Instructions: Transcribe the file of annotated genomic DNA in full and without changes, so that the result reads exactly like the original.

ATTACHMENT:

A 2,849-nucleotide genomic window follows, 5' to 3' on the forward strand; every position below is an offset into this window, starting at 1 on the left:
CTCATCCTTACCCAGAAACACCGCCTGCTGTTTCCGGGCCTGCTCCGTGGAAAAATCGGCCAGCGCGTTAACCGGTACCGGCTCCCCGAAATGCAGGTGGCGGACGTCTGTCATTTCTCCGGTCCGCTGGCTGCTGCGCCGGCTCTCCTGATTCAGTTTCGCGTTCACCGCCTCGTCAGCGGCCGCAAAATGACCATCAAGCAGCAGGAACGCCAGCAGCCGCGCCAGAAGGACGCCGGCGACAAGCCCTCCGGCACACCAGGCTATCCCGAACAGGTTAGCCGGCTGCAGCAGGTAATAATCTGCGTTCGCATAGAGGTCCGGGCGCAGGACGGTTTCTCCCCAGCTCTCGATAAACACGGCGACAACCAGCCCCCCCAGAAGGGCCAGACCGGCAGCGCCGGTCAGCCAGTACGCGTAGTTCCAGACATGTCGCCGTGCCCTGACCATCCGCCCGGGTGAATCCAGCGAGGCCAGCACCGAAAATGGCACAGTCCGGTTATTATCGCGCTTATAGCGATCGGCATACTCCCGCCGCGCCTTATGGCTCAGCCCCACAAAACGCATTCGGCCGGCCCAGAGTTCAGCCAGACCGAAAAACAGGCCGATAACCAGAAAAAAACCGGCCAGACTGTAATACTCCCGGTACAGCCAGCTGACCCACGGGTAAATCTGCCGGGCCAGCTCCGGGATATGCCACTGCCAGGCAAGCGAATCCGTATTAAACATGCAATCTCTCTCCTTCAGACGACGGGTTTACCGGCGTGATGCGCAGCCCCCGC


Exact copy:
A 2,849-nucleotide genomic window follows, 5' to 3' on the forward strand; every position below is an offset into this window, starting at 1 on the left:
CTCATCCTTACCCAGAAACACCGCCTGCTGTTTCCGGGCCTGCTCCGTGGAAAAATCGGCCAGCGCGTTAACCGGTACCGGCTCCCCGAAATGCAGGTGGCGGACGTCTGTCATTTCTCCGGTCCGCTGGCTGCTGCGCCGGCTCTCCTGATTCAGTTTCGCGTTCACCGCCTCGTCAGCGGCCGCAAAATGACCATCAAGCAGCAGGAACGCCAGCAGCCGCGCCAGAAGGACGCCGGCGACAAGCCCTCCGGCACACCAGGCTATCCCGAACAGGTTAGCCGGCTGCAGCAGGTAATAATCTGCGTTCGCATAGAGGTCCGGGCGCAGGACGGTTTCTCCCCAGCTCTCGATAAACACGGCGACAACCAGCCCCCCCAGAAGGGCCAGACCGGCAGCGCCGGTCAGCCAGTACGCGTAGTTCCAGACATGTCGCCGTGCCCTGACCATCCGCCCGGGTGAATCCAGCGAGGCCAGCACCGAAAATGGCACAGTCCGGTTATTATCGCGCTTATAGCGATCGGCATACTCCCGCCGCGCCTTATGGCTCAGCCCCACAAAACGCATTCGGCCGGCCCAGAGTTCAGCCAGACCGAAAAACAGGCCGATAACCAGAAAAAAACCGGCCAGACTGTAATACTCCCGGTACAGCCAGCTGACCCACGGGTAAATCTGCCGGGCCAGCTCCGGGATATGCCACTGCCAGGCAAGCGAATCCGTATTAAACATGCAATCTCTCTCCTTCAGACGACGGGTTTACCGGCGTGATGCGCAGCCCCCGC